Tag Archives: omens

Held By Nature

Last night, James and I went walking (we do that a lot). It was a balmy evening, we picked blackberries from the hedges and saw a buzzard. We talk about all kinds of things when we’re walking. I wish I could quote precisely what James came up with last night, because it was stunningly poetic.

He began by observing that nature is all around us, but went on from there to express a sense that nature is holding us, and that we are protected by it. While that has a broad truth in it – we are all held by nature and protected by it (and ultimately killed by it) – he was also thinking specifically of us. The sense of wonder inspired by seeing the buzzard, following on from other interesting sightings this week, has really affected him. Nature is holding us, it seems.

I was speaking to this issue indirectly yesterday, blogging about portents, because I’d seen something that touched me. It’s happened before – rainbows at critical moments, close encounters with creatures when I’ve been really down – moments that give me hope. I am aware that this is just my interpretation, but it feels sometimes that something else is trying to reach out to me and offer affirmation. While I recognise that interpretation may be born of my own needs and desire for reassurance, it still feels reassuring. It’s interesting to find these experiences are touching James in a similar way – because we hadn’t discussed that much before.

Nature is holding us.

Although, amusingly, the huge hairy spider in the kitchen this morning did not feel like any kind of blessing or affirmation, even though it was a spectacular beasty.

Seeing Portents

The inclination to read meaning into random events seems to be widespread and longstanding in human thinking. Many cultures (probably all) have superstitions and attach meanings where there is no justification for doing so. When this is taken to extremes, it can be limiting and damaging to a person. But why do we do this?

I think in part it comes from a desire to have some power over or insight into what is basically a very chaotic and unpredictable world. Imagined insight gives comfort, even when we know it has no basis, weirdly. People who make something of seeing one, or two magpies. People who expect the worst on Friday the 13th.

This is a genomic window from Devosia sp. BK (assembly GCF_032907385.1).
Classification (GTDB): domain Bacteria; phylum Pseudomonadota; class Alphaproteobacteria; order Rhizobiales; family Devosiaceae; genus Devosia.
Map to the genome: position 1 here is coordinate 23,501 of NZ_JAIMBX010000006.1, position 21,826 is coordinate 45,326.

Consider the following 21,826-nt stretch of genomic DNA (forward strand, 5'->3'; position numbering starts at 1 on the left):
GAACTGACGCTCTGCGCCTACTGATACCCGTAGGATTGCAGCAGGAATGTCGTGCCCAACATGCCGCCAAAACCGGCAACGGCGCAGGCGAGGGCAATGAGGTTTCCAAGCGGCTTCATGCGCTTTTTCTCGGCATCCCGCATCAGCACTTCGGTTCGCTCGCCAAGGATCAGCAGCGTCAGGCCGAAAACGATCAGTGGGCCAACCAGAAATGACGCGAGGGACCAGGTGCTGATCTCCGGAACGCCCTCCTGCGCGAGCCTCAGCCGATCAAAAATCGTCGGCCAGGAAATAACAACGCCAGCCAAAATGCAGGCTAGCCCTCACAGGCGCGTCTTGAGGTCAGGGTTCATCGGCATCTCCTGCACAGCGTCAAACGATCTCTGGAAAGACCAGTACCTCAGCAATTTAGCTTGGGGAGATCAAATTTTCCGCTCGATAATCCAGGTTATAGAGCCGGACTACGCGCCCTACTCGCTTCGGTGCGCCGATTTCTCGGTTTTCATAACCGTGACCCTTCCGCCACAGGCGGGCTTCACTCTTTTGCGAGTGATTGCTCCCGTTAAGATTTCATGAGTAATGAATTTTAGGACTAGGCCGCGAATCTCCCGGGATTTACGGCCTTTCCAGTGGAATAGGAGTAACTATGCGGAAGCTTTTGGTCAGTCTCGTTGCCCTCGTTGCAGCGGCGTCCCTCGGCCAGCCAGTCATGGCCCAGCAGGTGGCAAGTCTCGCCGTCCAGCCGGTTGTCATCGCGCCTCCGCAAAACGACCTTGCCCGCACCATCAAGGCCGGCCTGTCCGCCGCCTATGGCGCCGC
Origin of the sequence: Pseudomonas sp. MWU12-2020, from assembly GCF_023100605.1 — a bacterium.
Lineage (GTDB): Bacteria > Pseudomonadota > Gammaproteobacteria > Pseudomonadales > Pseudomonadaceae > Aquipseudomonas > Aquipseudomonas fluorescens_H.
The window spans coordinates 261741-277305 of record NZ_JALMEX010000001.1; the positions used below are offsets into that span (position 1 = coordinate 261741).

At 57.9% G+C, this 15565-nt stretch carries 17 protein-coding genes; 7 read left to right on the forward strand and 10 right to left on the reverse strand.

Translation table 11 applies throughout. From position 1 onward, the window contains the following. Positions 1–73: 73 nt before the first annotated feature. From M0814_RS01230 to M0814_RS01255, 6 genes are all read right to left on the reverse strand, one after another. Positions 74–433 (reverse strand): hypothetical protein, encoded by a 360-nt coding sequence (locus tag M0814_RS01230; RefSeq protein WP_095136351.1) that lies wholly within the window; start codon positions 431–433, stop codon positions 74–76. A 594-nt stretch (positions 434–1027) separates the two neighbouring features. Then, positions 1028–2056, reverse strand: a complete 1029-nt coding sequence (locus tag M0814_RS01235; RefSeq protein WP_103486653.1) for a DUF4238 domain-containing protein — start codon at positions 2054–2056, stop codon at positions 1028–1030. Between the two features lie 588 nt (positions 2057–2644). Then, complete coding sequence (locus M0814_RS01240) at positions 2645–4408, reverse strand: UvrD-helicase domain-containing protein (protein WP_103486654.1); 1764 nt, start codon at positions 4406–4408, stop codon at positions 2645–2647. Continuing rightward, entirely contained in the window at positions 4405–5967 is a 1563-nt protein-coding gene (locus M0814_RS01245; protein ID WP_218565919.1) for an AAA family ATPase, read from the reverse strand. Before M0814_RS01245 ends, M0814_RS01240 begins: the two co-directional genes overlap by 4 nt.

From a certain perspective this all seems wildly illogical, and unlikely to be of any help to anyone. However, if you consider the idea that all things, people, objects, events, stars, flowers, creatures etc are connected, then a different way of considering this emerges. There’s the old gem about a butterfly flapping its wings and causing a hurricane. Things are affected by each other in very logical ways. I can look at the sky and guess what the weather will be like in a while. Animals sense tsunamis and earthquakes. Perhaps other tides and currents manifest in the natural world.

If you believe in any notion of higher powers, then it can be tempting to see natural phenomena as messages from the divine. However, a comet above a battlefield can be taken as meaning victory to all who see it – and clearly for one side it won’t be. If the sight of a rainbow, a meteor or a thunderstorm is a message from the gods, can we be confident that it was meant for us and that we’ve understood it right?

The biggest danger, to my mind, lies in imagining that we understand. The world is a complex place, full of subtle balances and relationships. Sometimes things we see as omens turn out to be relevant, and sometimes they don’t – whether that’s a matter of interpretation, or the relevance of omens, I can’t say. I don’t know. Some experiences and encounters feel laden with meaning, but is that my desire to find meaning, or does it represent something external to me?

I think the bottom line here, as with all things is, does it help? If you are forever seeing bad signs and omens of doom that make your life even more unhappy, then no, it doesn’t help. If you see too many good signs and miss the trickier realities of your life by ignoring what you need to face, that doesn’t help either. If you are able to do something that adds to your life, in the gap between those extremes, then why not explore it?